I know what you might be thinking. WHAT? Isn't that a given?
It's not so clear. I think there are things you can have in a relationship that deceive you in thinking it's "love." Example being, great communication. “We talk for hours,” you tell your best friend. AHAHAHAHA our inside jokes. Nicknames. Or, we get along well. "We had this amazing vacation together where we toured a gorgeous winery. The sex was amazing, blah blah."
I've been searching for things, not feelings. Here's a good way to look at it:
As the years went on, the clock forced me to think through every relationship with my list. If I had 10 was that good? No, the next had 15. Maybe even 20. But in the end, my heart would win the game and I'd start all over.
A lot of people walk around thinking and not feeling. Isn't that the underlying root of people settling? Logically thinking, "this is the best choice for now."
Looking back at the last few people I've dated, I used my brain and logic as a compass to stay in the relationship. They were highly educated, interesting, shared common interests, had drive, some were sweet, why wouldn’t we be a great match?!
Did they make me feel safe to open up? Not really. Was I questioning myself? Yes. Was I better person when I was with them?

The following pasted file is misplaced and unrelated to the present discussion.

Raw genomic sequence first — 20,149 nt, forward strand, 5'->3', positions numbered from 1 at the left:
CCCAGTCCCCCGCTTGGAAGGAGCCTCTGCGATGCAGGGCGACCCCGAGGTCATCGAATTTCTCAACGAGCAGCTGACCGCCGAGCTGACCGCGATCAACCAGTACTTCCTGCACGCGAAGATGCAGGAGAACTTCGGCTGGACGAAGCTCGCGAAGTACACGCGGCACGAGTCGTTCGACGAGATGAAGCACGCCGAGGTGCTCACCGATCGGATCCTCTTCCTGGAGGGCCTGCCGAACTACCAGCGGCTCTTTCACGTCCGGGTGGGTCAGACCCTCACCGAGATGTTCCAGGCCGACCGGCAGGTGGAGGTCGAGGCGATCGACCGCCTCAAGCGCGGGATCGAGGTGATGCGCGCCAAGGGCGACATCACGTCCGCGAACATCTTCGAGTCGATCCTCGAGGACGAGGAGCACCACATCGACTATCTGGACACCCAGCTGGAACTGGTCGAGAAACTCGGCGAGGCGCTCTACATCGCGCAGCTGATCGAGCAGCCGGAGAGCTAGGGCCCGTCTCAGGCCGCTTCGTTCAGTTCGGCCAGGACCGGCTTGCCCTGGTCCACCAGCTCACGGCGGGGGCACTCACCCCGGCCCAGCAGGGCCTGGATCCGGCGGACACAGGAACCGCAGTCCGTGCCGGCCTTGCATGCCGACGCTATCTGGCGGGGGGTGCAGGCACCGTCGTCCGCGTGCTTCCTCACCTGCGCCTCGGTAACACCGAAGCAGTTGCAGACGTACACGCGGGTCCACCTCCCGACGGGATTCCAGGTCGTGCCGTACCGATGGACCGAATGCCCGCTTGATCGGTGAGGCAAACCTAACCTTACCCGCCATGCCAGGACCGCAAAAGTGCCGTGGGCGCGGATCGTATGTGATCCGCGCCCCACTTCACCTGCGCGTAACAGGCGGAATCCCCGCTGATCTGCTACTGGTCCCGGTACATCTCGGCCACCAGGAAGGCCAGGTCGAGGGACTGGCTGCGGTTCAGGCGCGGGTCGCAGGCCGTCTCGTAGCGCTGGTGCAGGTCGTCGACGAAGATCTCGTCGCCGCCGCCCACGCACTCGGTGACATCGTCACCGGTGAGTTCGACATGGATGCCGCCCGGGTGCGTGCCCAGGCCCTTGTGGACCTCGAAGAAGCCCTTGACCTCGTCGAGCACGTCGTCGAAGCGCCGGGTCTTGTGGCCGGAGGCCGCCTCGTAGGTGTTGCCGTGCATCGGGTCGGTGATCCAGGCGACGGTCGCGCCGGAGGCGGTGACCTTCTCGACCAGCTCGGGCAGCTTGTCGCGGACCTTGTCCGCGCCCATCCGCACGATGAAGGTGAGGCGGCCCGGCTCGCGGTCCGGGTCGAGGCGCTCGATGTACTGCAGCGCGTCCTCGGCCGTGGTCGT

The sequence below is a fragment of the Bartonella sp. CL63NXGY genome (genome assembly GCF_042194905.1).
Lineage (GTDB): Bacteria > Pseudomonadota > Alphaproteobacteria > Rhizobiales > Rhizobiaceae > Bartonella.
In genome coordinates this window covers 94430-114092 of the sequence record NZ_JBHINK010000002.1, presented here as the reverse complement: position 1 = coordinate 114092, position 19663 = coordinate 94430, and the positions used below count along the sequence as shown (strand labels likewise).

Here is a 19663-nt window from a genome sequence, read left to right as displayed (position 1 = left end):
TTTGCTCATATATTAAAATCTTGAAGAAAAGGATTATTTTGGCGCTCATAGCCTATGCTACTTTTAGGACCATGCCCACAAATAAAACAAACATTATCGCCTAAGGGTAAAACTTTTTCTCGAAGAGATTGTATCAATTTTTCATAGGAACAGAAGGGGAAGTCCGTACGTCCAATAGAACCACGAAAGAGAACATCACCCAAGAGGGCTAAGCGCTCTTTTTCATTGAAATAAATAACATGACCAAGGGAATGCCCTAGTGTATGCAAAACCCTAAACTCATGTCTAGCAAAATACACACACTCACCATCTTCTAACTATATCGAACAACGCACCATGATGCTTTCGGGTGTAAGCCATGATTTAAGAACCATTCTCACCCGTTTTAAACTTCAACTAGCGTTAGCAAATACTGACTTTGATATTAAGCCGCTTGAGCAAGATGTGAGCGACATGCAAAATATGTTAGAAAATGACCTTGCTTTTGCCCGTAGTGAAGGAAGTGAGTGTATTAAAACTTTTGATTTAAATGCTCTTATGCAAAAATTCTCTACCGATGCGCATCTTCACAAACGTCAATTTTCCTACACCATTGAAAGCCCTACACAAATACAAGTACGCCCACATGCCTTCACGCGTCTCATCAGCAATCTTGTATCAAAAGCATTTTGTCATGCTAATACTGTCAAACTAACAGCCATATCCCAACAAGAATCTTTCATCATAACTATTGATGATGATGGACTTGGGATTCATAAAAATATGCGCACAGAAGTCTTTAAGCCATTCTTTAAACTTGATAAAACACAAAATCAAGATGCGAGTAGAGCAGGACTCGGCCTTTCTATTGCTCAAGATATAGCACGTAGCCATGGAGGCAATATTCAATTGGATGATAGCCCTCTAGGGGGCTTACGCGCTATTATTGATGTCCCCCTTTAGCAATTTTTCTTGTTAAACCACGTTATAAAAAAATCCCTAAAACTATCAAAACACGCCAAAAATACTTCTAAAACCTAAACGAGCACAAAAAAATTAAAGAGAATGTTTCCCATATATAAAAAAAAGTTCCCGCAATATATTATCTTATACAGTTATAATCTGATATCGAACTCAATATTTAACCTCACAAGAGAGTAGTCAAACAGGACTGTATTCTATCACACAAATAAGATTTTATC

No. But, we had so many thingssssss.
I fought for these relationships or men in my life because logically, they made sense and I hoped that maybe, just maybe, they’d work out. Despite the fact that I wasn't able to be vulnerable or the best version of myself.
After 20 semi-relationships and 3-4 boyfriends later, I’m finally realizing the key to love is feeling the feels not having the things.
Not just the superficial things, but items on our checklist where we convince ourselves the relationship is right because they have our "favorite book in common" or "love to be active". Distractions that will not lead us to happiness for the next 50 years. Perhaps we're not taking into account how we really feel when we open our sleepy eyes and see them for the first time.
I'm not saying I'm fully reformed, but the first step to finding love is recognizing that maybe I’ve been searching for a relationship with rose colored glasses on vs. simply... taking them off, closing my eyes, and seeing how I really feel.